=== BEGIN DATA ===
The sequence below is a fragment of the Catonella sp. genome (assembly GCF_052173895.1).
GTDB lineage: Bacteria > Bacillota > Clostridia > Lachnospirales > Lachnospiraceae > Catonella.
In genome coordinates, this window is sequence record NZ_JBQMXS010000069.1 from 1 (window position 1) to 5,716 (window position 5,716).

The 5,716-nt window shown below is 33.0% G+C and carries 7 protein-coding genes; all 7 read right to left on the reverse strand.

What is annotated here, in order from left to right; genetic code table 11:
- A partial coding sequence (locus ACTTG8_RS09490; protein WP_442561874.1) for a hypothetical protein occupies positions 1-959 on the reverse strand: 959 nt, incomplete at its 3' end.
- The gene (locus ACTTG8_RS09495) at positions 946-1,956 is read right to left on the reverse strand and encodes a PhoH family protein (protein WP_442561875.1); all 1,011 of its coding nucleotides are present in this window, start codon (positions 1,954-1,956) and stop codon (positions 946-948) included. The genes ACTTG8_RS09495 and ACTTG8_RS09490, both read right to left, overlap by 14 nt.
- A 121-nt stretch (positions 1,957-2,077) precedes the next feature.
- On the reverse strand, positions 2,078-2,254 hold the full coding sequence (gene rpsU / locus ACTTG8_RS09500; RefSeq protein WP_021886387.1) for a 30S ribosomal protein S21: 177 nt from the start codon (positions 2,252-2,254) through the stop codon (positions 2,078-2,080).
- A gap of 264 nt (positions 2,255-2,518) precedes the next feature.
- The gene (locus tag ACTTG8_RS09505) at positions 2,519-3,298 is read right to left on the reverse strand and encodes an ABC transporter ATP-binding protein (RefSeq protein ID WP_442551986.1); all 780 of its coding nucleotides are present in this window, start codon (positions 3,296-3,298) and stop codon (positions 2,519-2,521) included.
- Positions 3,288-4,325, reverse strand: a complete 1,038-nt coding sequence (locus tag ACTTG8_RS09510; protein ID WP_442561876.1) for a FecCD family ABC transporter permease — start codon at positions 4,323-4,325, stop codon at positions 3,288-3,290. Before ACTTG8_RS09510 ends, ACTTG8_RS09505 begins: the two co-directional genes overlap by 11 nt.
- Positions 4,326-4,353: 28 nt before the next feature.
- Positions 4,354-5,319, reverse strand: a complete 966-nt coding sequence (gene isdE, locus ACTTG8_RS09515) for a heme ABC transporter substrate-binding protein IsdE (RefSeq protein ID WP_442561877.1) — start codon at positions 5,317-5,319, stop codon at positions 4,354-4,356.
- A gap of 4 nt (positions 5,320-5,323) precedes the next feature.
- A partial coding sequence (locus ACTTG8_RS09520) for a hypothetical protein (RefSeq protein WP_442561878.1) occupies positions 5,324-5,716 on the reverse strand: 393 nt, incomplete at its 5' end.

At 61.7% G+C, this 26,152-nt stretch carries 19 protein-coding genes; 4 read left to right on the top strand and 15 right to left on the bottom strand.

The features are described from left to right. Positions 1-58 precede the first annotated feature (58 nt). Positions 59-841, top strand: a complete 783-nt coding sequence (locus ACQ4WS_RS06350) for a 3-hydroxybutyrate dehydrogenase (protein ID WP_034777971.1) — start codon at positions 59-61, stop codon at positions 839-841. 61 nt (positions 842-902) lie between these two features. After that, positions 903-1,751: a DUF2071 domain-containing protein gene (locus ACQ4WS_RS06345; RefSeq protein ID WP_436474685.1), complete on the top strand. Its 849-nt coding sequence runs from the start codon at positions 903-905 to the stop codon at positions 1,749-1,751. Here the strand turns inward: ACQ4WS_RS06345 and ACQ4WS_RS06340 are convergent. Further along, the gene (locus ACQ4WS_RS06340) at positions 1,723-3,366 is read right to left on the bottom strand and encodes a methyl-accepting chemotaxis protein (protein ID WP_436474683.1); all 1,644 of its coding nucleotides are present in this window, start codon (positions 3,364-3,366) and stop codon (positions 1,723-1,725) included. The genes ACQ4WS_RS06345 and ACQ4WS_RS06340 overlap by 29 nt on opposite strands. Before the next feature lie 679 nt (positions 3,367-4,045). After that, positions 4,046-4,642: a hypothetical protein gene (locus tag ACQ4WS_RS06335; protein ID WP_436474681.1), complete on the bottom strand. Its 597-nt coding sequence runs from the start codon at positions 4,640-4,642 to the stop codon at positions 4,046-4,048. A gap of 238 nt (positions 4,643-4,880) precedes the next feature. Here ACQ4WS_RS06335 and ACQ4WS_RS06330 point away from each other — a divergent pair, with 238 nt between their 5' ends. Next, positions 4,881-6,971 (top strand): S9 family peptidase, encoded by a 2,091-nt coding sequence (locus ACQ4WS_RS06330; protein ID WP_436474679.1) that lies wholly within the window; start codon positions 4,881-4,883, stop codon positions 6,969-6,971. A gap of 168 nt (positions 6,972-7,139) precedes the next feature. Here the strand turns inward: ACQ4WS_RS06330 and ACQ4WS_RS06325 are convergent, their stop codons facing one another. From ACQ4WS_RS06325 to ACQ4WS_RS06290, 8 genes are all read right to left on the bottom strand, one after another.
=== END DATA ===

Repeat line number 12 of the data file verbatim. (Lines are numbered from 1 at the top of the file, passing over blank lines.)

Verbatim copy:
- Positions 3,288-4,325, reverse strand: a complete 1,038-nt coding sequence (locus tag ACTTG8_RS09510; protein ID WP_442561876.1) for a FecCD family ABC transporter permease — start codon at positions 4,323-4,325, stop codon at positions 3,288-3,290. Before ACTTG8_RS09510 ends, ACTTG8_RS09505 begins: the two co-directional genes overlap by 11 nt.